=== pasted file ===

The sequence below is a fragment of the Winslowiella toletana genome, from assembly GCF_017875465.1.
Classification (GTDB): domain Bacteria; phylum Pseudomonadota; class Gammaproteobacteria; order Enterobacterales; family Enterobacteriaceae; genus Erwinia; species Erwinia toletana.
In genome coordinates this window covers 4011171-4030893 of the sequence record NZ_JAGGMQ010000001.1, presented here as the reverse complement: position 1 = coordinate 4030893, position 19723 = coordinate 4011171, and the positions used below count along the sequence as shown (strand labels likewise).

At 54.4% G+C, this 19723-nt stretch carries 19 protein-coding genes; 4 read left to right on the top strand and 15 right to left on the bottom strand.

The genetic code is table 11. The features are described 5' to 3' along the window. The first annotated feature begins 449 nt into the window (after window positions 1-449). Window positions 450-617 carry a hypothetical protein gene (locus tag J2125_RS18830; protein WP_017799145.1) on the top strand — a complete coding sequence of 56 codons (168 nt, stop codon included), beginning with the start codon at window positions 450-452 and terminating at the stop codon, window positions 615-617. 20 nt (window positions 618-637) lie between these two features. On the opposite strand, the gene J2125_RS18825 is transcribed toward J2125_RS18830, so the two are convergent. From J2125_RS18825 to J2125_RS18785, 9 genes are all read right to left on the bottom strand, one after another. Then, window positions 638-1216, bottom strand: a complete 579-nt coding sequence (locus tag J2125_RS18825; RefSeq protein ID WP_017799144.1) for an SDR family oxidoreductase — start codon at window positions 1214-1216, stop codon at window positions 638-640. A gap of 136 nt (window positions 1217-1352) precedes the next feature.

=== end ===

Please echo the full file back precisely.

The sequence below is a fragment of the Winslowiella toletana genome, from assembly GCF_017875465.1.
Classification (GTDB): domain Bacteria; phylum Pseudomonadota; class Gammaproteobacteria; order Enterobacterales; family Enterobacteriaceae; genus Erwinia; species Erwinia toletana.
In genome coordinates this window covers 4011171-4030893 of the sequence record NZ_JAGGMQ010000001.1, presented here as the reverse complement: position 1 = coordinate 4030893, position 19723 = coordinate 4011171, and the positions used below count along the sequence as shown (strand labels likewise).

At 54.4% G+C, this 19723-nt stretch carries 19 protein-coding genes; 4 read left to right on the top strand and 15 right to left on the bottom strand.

The genetic code is table 11. The features are described 5' to 3' along the window. The first annotated feature begins 449 nt into the window (after window positions 1-449). Window positions 450-617 carry a hypothetical protein gene (locus tag J2125_RS18830; protein WP_017799145.1) on the top strand — a complete coding sequence of 56 codons (168 nt, stop codon included), beginning with the start codon at window positions 450-452 and terminating at the stop codon, window positions 615-617. 20 nt (window positions 618-637) lie between these two features. On the opposite strand, the gene J2125_RS18825 is transcribed toward J2125_RS18830, so the two are convergent. From J2125_RS18825 to J2125_RS18785, 9 genes are all read right to left on the bottom strand, one after another. Then, window positions 638-1216, bottom strand: a complete 579-nt coding sequence (locus tag J2125_RS18825; RefSeq protein ID WP_017799144.1) for an SDR family oxidoreductase — start codon at window positions 1214-1216, stop codon at window positions 638-640. A gap of 136 nt (window positions 1217-1352) precedes the next feature.